DENVER — Yes, the smog was really that bad on Monday.
According to air quality tracking website IQAir, Denver's air quality levels on Monday were some of the worst among the world's major cities. With an average air quality level of about 120, Denver's air quality on Monday afternoon was worse than that of places like Mexico City, Mexico, and Beijing, China.
Those levels are based on concentrations of PM2.5, the most typical way to measure air quality. An air quality level of 120 is also roughly four times the World Health Organization's (WHO) maximum exposure recommendations.
Monday's Denver air quality was also the worst air quality of any major city in the Western Hemisphere, and the sixth-worst air quality of any major city in the world.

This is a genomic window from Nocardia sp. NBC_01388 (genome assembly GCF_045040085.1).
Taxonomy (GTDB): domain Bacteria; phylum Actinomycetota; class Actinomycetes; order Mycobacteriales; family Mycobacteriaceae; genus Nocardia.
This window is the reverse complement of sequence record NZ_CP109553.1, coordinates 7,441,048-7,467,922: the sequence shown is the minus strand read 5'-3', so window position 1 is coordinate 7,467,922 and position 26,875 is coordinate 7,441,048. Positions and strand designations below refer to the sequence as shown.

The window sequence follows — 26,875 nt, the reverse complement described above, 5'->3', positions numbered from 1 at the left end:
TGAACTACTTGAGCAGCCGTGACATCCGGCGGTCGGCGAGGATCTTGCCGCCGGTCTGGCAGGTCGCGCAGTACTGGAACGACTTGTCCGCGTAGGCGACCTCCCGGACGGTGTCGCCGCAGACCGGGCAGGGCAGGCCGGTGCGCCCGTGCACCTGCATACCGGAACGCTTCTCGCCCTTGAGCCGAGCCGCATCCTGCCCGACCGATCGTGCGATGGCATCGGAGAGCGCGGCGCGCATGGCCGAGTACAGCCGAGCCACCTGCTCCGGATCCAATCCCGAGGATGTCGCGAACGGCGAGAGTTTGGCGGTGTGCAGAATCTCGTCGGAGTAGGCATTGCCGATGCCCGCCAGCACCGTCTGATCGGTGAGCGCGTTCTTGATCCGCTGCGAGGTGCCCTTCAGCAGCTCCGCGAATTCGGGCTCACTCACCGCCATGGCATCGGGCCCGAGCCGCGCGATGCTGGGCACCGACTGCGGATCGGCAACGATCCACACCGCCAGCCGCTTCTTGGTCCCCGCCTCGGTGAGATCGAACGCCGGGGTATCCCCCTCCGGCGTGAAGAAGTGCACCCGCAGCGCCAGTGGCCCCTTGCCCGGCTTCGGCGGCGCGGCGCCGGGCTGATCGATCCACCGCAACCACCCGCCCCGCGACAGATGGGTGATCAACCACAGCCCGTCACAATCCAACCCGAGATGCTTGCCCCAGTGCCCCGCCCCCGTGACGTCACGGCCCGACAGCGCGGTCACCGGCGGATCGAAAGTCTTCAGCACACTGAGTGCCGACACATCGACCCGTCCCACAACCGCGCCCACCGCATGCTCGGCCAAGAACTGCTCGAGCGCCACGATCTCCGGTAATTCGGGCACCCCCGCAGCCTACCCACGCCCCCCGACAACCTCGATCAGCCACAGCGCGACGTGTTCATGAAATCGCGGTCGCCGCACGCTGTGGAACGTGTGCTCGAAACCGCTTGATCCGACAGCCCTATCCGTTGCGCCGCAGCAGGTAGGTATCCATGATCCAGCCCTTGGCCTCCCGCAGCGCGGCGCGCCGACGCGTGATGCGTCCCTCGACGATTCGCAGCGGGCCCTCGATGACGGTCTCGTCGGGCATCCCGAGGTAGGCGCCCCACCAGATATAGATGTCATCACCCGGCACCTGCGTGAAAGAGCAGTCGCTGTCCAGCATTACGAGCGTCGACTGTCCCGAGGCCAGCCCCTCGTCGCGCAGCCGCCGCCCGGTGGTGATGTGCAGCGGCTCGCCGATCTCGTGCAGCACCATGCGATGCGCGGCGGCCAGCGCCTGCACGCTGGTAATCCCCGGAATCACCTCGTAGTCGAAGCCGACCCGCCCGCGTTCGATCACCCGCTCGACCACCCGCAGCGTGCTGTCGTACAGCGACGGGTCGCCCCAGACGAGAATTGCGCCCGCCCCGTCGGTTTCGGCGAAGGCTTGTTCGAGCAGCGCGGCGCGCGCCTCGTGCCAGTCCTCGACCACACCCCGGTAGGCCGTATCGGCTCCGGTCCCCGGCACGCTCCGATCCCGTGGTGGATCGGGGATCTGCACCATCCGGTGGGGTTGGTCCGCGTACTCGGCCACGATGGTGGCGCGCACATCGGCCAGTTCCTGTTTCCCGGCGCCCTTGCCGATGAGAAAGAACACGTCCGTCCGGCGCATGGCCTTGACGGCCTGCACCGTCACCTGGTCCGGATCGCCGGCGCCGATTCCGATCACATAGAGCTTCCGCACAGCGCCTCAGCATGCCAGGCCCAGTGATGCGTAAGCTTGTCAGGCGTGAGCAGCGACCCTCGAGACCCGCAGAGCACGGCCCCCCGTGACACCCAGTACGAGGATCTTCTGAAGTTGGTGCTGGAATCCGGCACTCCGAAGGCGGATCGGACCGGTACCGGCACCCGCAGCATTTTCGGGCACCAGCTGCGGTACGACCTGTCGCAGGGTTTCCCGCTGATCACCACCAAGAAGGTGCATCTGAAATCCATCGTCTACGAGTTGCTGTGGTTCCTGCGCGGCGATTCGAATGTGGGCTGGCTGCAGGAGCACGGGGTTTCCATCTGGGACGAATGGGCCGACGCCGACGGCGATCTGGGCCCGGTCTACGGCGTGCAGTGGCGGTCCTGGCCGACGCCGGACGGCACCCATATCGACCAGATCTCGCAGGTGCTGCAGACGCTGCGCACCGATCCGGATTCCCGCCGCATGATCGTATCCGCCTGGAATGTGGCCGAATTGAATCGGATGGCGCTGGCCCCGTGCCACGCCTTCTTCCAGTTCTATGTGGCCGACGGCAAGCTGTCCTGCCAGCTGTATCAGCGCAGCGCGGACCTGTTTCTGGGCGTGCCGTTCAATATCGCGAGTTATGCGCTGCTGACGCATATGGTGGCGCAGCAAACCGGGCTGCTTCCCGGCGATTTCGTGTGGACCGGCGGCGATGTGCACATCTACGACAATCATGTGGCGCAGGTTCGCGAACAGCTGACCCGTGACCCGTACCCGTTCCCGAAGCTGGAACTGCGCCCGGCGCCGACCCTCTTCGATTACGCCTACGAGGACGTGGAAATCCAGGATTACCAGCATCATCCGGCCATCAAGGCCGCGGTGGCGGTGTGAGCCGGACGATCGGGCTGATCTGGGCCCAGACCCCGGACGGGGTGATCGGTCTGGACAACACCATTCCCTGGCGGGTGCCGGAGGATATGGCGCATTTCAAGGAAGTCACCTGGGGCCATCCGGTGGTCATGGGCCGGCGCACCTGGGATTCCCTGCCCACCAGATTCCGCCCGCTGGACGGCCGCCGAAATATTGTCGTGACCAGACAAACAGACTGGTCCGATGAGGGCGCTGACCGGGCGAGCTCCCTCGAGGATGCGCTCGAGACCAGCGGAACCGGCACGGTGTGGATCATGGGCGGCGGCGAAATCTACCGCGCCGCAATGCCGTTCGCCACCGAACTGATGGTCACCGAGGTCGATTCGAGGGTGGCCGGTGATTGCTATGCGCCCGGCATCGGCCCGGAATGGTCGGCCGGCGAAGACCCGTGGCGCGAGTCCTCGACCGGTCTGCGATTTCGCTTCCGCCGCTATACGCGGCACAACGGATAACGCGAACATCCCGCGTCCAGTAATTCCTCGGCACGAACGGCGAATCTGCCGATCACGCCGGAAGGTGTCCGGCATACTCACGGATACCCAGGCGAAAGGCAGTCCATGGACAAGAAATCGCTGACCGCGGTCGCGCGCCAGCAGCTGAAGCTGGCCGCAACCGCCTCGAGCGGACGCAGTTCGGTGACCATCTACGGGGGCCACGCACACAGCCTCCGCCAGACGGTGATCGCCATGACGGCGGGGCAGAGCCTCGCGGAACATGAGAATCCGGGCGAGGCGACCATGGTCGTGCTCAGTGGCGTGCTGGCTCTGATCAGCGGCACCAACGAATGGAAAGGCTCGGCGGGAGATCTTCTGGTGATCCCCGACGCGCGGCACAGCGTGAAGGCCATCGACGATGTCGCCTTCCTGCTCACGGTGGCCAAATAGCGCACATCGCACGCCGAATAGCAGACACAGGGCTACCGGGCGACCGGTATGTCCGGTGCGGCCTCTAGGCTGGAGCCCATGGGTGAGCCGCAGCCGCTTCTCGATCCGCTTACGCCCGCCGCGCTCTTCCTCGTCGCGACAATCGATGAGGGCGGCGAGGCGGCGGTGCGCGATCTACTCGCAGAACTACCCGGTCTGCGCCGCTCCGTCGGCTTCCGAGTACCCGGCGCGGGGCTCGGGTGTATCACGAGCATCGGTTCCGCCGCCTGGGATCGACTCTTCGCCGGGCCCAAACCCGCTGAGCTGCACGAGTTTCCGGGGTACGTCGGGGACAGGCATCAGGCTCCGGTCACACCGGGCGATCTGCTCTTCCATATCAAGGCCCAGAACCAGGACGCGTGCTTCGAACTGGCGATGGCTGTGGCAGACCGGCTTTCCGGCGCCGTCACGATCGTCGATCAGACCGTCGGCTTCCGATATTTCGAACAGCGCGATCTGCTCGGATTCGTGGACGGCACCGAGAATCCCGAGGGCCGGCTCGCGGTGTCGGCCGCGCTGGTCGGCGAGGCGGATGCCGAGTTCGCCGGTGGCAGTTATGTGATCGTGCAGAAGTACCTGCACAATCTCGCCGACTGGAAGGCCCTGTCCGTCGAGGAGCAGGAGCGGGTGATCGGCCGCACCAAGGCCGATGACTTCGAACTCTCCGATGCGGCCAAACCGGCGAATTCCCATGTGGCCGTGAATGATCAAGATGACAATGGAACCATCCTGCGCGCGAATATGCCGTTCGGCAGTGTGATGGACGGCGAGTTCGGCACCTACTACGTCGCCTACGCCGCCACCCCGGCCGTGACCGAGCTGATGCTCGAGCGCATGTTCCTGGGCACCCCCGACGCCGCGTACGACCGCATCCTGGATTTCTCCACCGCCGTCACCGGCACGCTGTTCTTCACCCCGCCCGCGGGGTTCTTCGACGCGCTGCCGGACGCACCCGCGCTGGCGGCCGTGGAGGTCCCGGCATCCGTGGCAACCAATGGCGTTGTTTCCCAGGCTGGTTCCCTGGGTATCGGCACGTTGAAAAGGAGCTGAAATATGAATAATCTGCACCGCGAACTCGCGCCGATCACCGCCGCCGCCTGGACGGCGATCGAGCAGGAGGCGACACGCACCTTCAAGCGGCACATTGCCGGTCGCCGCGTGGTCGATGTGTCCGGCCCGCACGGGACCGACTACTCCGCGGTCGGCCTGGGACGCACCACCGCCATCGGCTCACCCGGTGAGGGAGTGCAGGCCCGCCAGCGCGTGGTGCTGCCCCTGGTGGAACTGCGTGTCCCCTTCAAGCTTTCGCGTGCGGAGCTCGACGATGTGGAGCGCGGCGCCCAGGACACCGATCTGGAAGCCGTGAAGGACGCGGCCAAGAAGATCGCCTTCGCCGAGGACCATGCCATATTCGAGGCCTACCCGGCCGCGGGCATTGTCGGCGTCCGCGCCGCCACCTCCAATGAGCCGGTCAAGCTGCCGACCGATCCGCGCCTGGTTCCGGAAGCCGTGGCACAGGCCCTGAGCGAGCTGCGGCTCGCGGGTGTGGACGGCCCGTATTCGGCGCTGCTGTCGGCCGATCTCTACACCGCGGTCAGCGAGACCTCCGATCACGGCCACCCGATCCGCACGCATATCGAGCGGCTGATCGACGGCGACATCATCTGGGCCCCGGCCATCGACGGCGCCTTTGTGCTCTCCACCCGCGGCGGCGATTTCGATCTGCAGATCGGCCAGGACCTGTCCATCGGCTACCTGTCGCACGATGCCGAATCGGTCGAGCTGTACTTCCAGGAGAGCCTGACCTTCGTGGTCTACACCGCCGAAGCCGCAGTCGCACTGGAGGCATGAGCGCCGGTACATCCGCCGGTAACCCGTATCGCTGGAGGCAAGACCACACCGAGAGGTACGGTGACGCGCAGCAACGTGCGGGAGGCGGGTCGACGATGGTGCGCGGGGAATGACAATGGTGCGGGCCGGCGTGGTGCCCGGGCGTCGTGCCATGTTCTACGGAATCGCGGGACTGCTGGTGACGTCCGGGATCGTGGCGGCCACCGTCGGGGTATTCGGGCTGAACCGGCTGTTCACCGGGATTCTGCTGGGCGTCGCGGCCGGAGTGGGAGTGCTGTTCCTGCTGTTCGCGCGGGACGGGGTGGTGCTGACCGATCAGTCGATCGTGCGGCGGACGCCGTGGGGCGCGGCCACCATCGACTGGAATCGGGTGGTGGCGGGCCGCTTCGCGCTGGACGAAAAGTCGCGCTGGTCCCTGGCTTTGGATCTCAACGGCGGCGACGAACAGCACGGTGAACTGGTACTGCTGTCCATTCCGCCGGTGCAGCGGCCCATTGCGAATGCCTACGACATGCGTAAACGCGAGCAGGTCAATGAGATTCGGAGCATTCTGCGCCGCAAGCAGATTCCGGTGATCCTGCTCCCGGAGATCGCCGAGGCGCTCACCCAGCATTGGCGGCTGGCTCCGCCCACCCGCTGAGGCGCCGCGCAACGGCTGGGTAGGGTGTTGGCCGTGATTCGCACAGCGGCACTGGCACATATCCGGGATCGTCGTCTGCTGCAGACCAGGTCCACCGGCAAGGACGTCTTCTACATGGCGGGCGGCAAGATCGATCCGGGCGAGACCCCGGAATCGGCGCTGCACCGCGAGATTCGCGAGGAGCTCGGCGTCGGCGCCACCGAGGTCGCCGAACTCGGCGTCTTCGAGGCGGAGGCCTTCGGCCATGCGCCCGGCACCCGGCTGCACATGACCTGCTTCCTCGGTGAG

Wildfire smoke has started to budge back into eastern Colorado in recent days, thanks to wildfires across the Northwest and southwestern Canada. In recent weeks, most of that smoke has stayed well north of Colorado.
While Tuesday featured briefly improved conditions, Denver and Front Range air quality will probably dip again, starting on Wednesday. A plume of wildfire smoke from California and the Pacific Northwest will gradually filter into eastern Colorado starting on Wednesday.
Coupled with rising temperatures and light winds, and unfortunately both wildfire smoke and ground ozone levels will be on the higher side through the rest of the week and into the upcoming weekend.
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